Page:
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For context; I am an absolute noob with etymology. But I recently had a thought that made by blood run cold.

Q: Are the words "catastrophe" and "atrophy" related?

Looking at Wikipedia led me to their respective Latin words "catastropha" and "atrophia", but this doesn't rule out to me the possibility that these Latin words are related. I believe that these words are both of Greek descent, but I don't know how to trace this.

2 Answers 2

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These words aren't originally from Latin, but from Greek. If you look at their entries in Wiktionary, it points back to the Greek nouns that got borrowed into Latin, and the Greek verbs that begat those nouns.

From there, it seems "catastrophe" comes from κατά ("down") + στρέφω ("turn"), while "atrophy" comes from ἀ- ("not") + τρέφω ("nourish, fatten"). (*)

As far as I know, there's no widely-accepted connection between those two verb roots (which likely go back to PIE *strebʰ- and *dʰrebʰ-, though Beekes of course claims Pre-Greek). Their similarity is likely a coincidence.

(*) Though you can't generally put ἀ- on a verb. You have to make the verb into a noun or adjective first. But I'm skipping over a lot of intermediate steps in the derivation to get to the most basic roots in Greek.

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Good question. One might even wonder whether the "astro" part of the word has something to do with stars, but it doesn't.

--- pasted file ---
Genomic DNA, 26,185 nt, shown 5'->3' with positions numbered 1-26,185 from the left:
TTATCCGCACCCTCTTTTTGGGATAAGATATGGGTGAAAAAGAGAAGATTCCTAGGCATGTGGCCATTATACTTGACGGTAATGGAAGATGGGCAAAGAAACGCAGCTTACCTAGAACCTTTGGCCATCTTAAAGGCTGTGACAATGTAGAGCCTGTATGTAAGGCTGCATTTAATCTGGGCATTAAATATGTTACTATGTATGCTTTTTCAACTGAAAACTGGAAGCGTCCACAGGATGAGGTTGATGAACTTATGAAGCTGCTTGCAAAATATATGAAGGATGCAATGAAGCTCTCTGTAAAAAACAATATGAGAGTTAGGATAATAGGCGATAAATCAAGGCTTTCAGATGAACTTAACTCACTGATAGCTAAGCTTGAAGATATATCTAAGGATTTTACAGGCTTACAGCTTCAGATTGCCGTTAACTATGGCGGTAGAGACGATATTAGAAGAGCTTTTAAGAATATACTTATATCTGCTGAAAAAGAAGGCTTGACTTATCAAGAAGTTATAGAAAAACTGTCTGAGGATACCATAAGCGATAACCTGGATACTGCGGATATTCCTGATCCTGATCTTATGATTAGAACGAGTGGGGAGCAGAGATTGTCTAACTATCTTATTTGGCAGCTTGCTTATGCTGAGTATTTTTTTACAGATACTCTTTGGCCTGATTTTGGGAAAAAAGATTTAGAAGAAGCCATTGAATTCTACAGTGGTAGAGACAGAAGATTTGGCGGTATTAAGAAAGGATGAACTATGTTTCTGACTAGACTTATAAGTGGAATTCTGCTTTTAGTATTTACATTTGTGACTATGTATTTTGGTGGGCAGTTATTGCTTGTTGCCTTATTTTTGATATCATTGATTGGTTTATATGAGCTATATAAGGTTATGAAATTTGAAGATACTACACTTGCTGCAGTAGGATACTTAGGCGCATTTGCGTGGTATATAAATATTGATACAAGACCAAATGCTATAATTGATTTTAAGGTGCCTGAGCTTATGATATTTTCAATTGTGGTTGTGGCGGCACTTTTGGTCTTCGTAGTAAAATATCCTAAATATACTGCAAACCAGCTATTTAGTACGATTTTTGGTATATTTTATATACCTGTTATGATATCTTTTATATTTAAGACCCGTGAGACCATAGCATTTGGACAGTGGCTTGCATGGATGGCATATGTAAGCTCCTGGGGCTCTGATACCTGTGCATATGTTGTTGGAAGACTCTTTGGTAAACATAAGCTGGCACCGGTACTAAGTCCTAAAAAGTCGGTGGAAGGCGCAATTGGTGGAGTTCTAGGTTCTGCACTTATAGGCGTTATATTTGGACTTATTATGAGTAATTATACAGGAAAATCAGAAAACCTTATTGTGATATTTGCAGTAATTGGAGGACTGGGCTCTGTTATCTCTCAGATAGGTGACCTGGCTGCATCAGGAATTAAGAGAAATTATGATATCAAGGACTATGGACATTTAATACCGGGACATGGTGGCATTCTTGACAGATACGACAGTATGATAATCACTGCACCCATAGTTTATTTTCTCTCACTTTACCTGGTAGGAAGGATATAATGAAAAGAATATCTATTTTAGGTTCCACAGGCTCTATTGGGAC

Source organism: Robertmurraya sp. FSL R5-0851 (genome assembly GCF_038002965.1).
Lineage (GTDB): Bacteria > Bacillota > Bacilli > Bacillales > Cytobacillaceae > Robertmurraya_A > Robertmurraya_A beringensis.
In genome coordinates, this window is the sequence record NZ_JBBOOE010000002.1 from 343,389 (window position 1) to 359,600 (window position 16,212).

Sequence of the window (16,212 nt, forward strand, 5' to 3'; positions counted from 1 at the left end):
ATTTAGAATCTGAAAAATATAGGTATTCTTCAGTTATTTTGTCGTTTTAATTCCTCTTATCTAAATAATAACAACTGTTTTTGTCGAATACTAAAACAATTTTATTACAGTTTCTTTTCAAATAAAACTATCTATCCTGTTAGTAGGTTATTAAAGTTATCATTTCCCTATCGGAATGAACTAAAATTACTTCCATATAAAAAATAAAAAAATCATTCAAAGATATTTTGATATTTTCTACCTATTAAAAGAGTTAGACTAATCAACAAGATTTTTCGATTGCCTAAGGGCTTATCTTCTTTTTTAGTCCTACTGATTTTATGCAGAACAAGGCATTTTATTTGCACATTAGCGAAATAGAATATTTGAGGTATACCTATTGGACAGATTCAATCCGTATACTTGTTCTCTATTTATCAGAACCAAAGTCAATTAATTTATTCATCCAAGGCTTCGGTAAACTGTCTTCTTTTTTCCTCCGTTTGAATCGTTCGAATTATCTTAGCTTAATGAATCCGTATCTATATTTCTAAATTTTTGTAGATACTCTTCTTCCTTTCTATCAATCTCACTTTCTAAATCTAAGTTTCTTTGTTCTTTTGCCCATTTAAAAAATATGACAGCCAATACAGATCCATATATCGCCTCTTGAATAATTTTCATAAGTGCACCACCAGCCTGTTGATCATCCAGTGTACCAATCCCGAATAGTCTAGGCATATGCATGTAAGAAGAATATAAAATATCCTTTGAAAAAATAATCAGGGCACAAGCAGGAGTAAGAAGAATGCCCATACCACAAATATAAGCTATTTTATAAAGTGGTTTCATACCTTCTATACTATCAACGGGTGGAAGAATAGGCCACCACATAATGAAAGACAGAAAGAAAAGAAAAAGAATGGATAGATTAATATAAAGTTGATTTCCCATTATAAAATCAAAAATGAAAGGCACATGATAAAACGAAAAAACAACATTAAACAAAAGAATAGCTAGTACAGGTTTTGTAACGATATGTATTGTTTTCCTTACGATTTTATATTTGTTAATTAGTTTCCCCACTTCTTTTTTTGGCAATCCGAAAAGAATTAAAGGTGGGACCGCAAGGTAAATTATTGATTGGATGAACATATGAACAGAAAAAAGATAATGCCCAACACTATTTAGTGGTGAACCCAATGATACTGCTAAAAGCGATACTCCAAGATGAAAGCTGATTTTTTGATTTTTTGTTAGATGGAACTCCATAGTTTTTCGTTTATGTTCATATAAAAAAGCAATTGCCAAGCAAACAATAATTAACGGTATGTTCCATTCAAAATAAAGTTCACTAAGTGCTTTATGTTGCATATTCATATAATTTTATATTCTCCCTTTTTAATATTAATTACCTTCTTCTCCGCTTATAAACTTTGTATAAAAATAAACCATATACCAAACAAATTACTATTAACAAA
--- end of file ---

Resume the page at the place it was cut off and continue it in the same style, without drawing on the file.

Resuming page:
The original Greek roots are "trephein" and "strephein", which are very similar. (The "e" and "y" English endings differ only because one of the roots was used as a noun and one as a verb.)

But a quick breakdown of the words into their original Greek parts, separating prefixes (and suffixes if there were any) shows:

  • catastrophe = "cata" + "strophe" = "down" + "turn"
  • atrophy = "a" + "trophe" = "not" + "nourishment"

The Online Etymology Dictionary is a great resource for tracing word origins:

1530s, "reversal of what is expected" (especially a fatal turning point in a drama, the winding up of the plot), from Latin catastropha, from Greek katastrophē "an overturning; a sudden end," from katastrephein "to overturn, turn down, trample on; to come to an end," from kata "down" (see cata-) + strephein "turn" (from PIE root *streb(h)- "to wind, turn"). The extension to "sudden disaster" is attested from 1748.
catastrophe | Search Online Etymology Dictionary

"a wasting away through lack of nourishment," 1610s (atrophied is from 1590s), from French atrophie, from Late Latin atrophia, from Greek atrophia "a wasting away," abstract noun from atrophos "ill-fed, un-nourished," from a- "not, without" (see a- (3)) + trophē "nourishment," from trephein "to fatten" (see -trophy).
atrophy | Search Online Etymology Dictionary

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    I can see the connection with stars being made in folk etymology, given catastrophe's similarity to disaster.
    – cmw
    Jul 19, 2023 at 14:13
  • The reason catastrophe and atrophy have different endings is because the nouns they were based on have different endings (καταστροφή → catastrophe; ἀτροφία → Latin atrophia → French atrophieatrophy), not because they're used differently in English.
    – Cairnarvon
    Jul 19, 2023 at 18:20

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